According to a study published in the journal of AIDS and Behavior, the program prevented twenty-three HIV infections. The study authors believe it’s important that women have access to HIV prevention that is entirely under their control, and female condoms are the only item on the market that allow such control. But whether or not women will actually use female condoms is still tough to determine. Are women really ready to change their familiar form of contraception to something they don’t even know how to use?
Invented thirty years ago by a Danish doctor, the female condom has never quite caught on in American culture. However, prostitutes in countries such as Brazil, Europe, South Africa, and Zimbabwe often use them.
Of the SMU females we spoke to, many were quite skeptical about whether or not they would ever use a female condom.
One said, “The idea of a female condom completely freaks me out. I do not want to imagine how that even works.”
Another said, “That seems like a lot of unnecessary work when you can just take a pill. Plus, I’m not sure I even want to know how a female condom is used.”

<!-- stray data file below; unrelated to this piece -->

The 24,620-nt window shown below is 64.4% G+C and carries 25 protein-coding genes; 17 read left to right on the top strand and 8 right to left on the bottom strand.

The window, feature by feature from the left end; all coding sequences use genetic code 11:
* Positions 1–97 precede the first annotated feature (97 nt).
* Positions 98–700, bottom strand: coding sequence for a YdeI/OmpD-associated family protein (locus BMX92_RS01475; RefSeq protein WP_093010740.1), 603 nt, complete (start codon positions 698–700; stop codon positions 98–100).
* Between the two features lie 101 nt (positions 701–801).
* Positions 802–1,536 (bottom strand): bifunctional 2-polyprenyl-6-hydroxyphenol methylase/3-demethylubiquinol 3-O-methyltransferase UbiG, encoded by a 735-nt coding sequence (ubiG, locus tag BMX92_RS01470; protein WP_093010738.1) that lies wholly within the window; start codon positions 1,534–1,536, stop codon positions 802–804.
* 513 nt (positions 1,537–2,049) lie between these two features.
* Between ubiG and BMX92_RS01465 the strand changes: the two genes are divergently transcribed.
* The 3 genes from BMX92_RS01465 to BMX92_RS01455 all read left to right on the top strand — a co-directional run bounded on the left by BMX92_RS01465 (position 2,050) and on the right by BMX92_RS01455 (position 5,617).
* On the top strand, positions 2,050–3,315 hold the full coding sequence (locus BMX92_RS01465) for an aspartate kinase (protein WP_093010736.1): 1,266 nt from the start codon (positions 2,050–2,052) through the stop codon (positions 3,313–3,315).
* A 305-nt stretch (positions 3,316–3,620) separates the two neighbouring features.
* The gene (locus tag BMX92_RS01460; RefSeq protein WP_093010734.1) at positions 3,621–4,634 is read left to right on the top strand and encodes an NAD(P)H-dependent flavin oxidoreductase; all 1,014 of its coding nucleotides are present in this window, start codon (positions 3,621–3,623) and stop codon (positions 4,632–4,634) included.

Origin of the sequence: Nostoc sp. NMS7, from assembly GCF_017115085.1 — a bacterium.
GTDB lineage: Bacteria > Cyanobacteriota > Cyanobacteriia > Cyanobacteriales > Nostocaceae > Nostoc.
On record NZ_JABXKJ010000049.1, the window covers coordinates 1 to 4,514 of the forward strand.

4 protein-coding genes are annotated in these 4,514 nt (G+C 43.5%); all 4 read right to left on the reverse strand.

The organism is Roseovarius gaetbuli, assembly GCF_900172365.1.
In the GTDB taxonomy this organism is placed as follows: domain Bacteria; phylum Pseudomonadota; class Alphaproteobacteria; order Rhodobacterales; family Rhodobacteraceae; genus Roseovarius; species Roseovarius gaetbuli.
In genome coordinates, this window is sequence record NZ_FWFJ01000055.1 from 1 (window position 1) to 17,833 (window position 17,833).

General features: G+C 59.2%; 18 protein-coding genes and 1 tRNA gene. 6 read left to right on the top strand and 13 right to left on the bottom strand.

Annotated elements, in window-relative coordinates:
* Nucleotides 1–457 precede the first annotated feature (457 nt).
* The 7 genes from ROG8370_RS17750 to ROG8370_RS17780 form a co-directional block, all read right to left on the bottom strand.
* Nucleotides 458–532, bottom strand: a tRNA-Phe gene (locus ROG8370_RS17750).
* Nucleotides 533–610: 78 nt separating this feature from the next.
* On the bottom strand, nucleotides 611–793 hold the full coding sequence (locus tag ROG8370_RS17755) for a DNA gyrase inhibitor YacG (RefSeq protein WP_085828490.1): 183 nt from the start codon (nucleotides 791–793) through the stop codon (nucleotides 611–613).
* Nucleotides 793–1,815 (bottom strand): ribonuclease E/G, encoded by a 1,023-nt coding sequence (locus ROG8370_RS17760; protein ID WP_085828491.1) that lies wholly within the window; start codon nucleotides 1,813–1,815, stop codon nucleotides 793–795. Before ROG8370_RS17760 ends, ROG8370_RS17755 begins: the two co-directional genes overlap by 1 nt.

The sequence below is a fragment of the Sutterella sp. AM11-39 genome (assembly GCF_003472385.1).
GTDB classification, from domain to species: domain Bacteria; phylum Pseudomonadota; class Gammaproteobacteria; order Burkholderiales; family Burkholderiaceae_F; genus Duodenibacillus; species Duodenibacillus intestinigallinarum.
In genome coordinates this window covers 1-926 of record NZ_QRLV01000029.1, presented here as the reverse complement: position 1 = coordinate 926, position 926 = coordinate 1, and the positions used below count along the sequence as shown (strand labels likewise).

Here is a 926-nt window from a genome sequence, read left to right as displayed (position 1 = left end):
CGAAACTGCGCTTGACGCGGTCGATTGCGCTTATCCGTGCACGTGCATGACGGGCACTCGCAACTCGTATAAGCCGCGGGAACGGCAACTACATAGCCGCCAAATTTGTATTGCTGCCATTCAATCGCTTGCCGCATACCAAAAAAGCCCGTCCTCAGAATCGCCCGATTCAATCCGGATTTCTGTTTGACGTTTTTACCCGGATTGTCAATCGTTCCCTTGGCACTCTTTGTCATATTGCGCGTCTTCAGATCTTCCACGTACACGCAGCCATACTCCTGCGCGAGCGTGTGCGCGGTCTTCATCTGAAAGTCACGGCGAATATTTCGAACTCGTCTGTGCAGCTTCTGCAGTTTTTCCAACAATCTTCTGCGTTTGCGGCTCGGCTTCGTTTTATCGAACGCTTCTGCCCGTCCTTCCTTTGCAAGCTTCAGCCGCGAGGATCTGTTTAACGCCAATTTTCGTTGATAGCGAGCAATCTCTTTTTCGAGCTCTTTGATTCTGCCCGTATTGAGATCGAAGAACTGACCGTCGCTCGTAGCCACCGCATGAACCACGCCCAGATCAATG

The majority of girls interviewed about the female condom were opposed to even trying it. Not one interviewee claimed they had used a female condom. Perhaps if the female condom were to become the Tory Burch of contraception, women would be more open-minded to the idea.
The female condom program began two years ago with aims to combat an epidemic disease. Three percent of Washington residents suffer from HIV or AIDS. The female condom is a way to give women more power to protect themselves from these sexually transmitted diseases, especially when they are unable to get their male partners to use condoms. Twenty-three HIV infections prevented by the female condom in the first year of the program may not seem monumental, but costs pile quickly. The lifetime HIV medical-care cost is $367,134. By preventing those 23 cases of infections, eight million dollars is saved, even after deducting the cost of the female condom program.
The female condom may be a strange and unfamiliar option as a method of contraception to women now, but in ten years if the proper promotion and education is put into place, who knows? It could very well end up being the society “norm.” What do you think? Sound off in the comments below.
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